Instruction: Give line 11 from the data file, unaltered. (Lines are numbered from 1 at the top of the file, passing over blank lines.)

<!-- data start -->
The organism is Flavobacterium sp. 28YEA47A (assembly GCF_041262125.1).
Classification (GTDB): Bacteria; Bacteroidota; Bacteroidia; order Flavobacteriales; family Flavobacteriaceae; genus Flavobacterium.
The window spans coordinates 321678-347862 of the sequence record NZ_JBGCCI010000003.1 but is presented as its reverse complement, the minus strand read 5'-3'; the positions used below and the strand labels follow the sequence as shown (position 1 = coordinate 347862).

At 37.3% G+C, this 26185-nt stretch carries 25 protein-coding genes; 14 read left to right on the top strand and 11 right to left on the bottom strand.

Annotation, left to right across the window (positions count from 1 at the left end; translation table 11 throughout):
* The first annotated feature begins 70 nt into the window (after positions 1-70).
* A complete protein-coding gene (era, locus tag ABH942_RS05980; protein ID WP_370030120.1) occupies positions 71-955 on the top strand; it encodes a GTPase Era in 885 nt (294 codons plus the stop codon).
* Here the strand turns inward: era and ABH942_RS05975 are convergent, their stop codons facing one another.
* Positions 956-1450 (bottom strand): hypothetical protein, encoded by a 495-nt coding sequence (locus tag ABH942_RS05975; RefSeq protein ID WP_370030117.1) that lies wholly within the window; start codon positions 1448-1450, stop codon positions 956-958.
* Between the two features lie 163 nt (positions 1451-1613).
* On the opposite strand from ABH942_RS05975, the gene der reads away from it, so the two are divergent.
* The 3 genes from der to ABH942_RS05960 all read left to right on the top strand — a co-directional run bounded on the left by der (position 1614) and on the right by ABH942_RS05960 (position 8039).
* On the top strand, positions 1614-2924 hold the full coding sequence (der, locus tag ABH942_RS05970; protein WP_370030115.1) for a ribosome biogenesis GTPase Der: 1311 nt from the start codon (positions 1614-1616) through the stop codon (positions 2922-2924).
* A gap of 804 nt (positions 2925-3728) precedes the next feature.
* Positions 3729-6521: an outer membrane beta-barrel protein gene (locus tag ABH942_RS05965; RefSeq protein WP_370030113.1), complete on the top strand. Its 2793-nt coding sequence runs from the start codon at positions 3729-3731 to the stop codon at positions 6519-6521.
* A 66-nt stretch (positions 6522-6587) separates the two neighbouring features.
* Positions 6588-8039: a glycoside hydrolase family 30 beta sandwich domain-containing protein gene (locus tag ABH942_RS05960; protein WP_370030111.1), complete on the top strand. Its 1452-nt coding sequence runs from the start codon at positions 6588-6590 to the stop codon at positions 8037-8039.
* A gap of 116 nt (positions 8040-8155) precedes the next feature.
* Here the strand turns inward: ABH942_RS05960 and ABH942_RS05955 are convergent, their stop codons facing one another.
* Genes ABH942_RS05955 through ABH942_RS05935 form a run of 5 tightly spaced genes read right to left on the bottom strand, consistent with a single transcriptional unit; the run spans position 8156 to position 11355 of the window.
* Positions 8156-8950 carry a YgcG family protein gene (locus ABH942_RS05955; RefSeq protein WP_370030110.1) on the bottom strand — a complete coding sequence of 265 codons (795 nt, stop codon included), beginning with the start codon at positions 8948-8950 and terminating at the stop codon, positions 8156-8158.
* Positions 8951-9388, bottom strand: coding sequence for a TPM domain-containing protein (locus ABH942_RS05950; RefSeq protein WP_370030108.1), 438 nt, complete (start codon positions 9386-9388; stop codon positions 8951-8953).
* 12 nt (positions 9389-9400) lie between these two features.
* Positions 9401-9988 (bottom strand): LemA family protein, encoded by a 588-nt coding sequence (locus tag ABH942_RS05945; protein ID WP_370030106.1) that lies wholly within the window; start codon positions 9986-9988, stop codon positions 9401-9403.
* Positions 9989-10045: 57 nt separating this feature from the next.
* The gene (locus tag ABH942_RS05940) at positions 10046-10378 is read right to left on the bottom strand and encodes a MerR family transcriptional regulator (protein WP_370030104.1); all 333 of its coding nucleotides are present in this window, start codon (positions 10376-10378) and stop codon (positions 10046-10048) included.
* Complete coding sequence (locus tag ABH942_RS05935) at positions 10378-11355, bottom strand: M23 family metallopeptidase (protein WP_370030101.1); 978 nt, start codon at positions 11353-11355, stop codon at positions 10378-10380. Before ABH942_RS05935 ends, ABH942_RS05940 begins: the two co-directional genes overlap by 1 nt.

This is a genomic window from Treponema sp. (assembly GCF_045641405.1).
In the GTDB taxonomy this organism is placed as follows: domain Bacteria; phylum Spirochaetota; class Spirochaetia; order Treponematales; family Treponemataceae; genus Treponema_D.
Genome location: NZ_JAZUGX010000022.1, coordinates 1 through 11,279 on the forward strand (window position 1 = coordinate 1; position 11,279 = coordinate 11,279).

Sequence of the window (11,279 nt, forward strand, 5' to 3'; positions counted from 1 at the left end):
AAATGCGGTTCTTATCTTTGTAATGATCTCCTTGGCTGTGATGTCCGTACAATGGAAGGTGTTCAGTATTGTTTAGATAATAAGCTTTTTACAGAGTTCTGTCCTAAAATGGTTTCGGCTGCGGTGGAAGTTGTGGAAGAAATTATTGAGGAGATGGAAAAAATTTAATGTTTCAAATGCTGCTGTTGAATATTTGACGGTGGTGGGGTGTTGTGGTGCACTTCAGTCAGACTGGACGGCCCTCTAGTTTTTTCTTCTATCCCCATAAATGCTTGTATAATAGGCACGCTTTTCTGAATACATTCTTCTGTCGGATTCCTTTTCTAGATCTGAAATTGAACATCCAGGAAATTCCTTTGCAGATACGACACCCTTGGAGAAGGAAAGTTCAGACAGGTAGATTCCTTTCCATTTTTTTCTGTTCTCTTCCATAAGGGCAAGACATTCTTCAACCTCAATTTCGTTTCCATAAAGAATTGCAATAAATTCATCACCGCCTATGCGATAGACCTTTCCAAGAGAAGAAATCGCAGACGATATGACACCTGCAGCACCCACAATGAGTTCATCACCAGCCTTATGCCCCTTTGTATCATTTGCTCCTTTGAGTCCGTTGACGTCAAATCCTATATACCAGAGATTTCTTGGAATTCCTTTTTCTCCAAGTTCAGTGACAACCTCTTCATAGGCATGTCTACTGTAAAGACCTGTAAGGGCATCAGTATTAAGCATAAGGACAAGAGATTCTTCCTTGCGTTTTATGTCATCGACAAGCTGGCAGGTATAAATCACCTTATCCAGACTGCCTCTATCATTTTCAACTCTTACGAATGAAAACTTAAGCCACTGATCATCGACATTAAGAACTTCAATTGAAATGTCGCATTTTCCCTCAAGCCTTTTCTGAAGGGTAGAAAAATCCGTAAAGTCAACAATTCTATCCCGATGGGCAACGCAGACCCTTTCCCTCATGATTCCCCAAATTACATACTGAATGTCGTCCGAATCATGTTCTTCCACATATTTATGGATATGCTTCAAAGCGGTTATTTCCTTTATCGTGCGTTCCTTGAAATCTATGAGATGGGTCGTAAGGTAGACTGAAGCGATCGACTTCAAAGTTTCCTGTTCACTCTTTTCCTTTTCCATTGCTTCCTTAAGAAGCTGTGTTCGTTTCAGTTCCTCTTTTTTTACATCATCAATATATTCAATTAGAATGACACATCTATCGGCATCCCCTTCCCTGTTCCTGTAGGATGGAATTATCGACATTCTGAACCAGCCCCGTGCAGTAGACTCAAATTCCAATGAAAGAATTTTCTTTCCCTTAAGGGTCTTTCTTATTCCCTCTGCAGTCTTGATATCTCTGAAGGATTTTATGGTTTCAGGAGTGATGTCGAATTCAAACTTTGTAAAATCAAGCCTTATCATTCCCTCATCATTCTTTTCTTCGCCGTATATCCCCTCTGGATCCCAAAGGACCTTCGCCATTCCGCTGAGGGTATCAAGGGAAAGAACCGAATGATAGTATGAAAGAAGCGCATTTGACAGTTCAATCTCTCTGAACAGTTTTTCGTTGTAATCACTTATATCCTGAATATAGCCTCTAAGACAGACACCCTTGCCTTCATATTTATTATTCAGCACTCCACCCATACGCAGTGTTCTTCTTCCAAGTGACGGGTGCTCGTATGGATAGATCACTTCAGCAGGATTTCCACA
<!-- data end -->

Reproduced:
* On the opposite strand from ABH942_RS05975, the gene der reads away from it, so the two are divergent.